SB 9 as substituted by Chairman Stephanie Klick (R-Fort Worth) was supported by conservatives even though it didn’t have paper ballot backups. This included Direct Action Texas, a long time promoter of paper ballot backups, which registered in support of the measure when it was heard in committee.

The position DAT took on the bill as substituted was level headed and observant of the political realities the bill faced in committee. There were a lot of important things in SB 9 and if the bill had come out of conference committee without paper ballot backups, it would have likely been supported.

Unfortunately, the bill was killed. Again, why was the bill killed? The mere threat of paper ballot backups (even with a “runway”) being added back in conference committee was unacceptable to special interest lobbyist Alan Vera.

Which brings us to, legislative inaction. Who was served by SB 9 dying without the clarity that comes from a bill advancing to the floor of the House for debate and votes? Not voters, who deserved to know the public position of their elected officials. No, it was the special interests working to kill paper ballot backups.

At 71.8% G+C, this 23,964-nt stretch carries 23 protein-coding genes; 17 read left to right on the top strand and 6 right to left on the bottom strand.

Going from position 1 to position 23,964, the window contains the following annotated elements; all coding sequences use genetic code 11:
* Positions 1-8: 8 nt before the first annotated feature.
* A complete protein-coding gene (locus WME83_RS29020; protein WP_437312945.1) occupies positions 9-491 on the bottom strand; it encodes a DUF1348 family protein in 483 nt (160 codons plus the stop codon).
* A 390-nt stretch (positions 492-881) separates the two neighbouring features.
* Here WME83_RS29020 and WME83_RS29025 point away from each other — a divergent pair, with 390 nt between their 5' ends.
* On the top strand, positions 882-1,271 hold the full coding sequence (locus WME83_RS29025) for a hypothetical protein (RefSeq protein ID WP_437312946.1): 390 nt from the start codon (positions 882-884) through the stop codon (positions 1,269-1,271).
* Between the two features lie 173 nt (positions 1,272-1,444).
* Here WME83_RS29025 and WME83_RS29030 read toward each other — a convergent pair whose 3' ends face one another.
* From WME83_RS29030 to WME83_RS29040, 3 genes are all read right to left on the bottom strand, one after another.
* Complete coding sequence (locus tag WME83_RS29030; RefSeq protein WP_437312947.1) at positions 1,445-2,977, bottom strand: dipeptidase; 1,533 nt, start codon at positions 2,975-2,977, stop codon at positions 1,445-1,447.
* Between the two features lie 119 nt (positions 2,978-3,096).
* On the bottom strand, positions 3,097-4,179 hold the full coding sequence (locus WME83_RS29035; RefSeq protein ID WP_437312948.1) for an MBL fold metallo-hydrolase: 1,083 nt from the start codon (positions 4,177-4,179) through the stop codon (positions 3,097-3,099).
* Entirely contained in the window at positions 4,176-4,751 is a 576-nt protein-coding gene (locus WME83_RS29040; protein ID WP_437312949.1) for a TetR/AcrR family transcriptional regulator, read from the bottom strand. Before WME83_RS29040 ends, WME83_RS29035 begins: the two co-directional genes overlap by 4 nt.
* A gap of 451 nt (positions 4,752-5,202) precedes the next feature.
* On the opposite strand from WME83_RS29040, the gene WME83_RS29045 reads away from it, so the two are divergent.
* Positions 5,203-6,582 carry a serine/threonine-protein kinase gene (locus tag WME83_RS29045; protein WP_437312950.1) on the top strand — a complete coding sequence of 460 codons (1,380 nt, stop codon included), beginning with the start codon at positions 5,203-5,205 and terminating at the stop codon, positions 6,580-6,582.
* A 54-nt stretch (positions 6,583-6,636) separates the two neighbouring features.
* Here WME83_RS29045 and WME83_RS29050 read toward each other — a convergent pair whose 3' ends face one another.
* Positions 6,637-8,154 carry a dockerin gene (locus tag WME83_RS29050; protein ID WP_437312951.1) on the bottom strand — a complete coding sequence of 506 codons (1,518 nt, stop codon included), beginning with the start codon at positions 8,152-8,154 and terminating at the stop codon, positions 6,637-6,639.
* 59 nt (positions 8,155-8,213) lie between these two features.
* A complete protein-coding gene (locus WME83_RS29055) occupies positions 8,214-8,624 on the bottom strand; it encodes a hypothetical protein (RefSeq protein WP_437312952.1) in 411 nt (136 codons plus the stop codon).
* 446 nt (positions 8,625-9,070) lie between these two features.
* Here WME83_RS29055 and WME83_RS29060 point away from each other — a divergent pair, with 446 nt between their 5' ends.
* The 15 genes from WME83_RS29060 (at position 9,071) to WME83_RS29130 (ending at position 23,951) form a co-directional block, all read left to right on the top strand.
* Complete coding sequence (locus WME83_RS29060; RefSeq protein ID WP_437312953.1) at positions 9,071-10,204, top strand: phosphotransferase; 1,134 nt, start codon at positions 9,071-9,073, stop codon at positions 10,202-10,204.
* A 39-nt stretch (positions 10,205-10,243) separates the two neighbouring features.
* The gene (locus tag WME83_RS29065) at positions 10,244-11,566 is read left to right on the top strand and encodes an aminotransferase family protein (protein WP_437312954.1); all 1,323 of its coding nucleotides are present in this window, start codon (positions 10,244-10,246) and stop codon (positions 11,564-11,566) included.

Specifically, it was Hart and their hired guns in the capitol thwarting good government by duping lawmakers into believing a lie. The truth, no single vendor currently has or would maintain a monopoly on elections with mandated paper ballot backups. Repeating talking points countering this fact is dishonest, shameable activity.

It’s not acceptable for bills as important as SB 9 and as amended HB 2909 to sit and languish. Action in governing is transparency, and this session has been short on this when it comes to election integrity.

With HB 2909 moving to a conference committee, once again stripped of paper ballot backups, we’ll see where the rubber meets the road. Odds on favorites are currently on a quiet death for HB 2909, without a runway to paper ballot backups. The public deserves transparent debate and votes on the matter but those become more and more unlikely as the clock runs.